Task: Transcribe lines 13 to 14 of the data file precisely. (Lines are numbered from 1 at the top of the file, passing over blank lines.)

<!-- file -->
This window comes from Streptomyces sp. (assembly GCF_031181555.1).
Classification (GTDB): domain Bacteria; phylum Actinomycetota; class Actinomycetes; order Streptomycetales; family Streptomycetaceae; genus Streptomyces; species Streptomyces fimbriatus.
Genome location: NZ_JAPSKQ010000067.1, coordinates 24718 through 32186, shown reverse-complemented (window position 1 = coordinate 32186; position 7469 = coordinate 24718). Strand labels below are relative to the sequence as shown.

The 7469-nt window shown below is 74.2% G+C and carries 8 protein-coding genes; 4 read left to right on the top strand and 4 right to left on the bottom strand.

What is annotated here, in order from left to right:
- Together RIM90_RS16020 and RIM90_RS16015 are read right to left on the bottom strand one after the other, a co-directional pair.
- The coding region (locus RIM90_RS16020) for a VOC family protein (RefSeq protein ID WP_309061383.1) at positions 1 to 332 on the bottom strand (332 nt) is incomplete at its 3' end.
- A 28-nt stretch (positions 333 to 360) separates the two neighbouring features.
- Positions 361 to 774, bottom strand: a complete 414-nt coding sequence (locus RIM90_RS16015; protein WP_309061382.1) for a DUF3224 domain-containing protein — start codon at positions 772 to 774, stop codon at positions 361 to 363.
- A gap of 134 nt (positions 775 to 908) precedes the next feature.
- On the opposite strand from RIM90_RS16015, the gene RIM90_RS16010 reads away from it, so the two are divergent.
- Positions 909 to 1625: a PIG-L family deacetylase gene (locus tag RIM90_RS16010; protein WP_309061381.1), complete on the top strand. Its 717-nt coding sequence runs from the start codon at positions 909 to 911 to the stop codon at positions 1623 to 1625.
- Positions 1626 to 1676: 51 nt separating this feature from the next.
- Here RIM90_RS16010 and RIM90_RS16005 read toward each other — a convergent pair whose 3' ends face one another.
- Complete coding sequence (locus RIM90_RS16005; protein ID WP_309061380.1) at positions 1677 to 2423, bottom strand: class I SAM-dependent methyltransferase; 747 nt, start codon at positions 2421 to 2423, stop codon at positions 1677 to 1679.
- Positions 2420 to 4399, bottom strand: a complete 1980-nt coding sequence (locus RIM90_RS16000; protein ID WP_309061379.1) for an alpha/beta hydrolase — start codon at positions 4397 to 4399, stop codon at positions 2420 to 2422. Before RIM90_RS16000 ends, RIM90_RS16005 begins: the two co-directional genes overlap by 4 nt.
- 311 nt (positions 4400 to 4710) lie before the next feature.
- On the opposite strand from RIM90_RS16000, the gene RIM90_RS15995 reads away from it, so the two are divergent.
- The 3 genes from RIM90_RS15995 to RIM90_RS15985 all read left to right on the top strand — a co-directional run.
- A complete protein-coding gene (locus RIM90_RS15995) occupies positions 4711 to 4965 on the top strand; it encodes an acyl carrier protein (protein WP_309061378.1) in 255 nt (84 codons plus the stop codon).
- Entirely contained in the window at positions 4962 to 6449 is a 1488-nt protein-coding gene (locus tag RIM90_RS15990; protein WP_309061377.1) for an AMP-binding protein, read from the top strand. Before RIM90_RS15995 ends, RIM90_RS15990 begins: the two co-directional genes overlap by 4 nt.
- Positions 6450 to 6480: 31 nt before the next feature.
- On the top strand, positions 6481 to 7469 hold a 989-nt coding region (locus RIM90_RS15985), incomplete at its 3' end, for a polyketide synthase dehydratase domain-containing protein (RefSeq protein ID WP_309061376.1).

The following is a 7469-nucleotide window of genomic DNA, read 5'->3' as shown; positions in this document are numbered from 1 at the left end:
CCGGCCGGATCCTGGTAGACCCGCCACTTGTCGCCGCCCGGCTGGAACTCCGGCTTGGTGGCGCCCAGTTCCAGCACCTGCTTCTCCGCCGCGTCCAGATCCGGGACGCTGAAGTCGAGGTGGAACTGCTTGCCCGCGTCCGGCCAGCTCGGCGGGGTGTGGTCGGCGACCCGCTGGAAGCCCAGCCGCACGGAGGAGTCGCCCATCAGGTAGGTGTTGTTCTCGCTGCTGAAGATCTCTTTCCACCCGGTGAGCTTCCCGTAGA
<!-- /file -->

- Positions 1626 to 1676: 51 nt separating this feature from the next.
- Here RIM90_RS16010 and RIM90_RS16005 read toward each other — a convergent pair whose 3' ends face one another.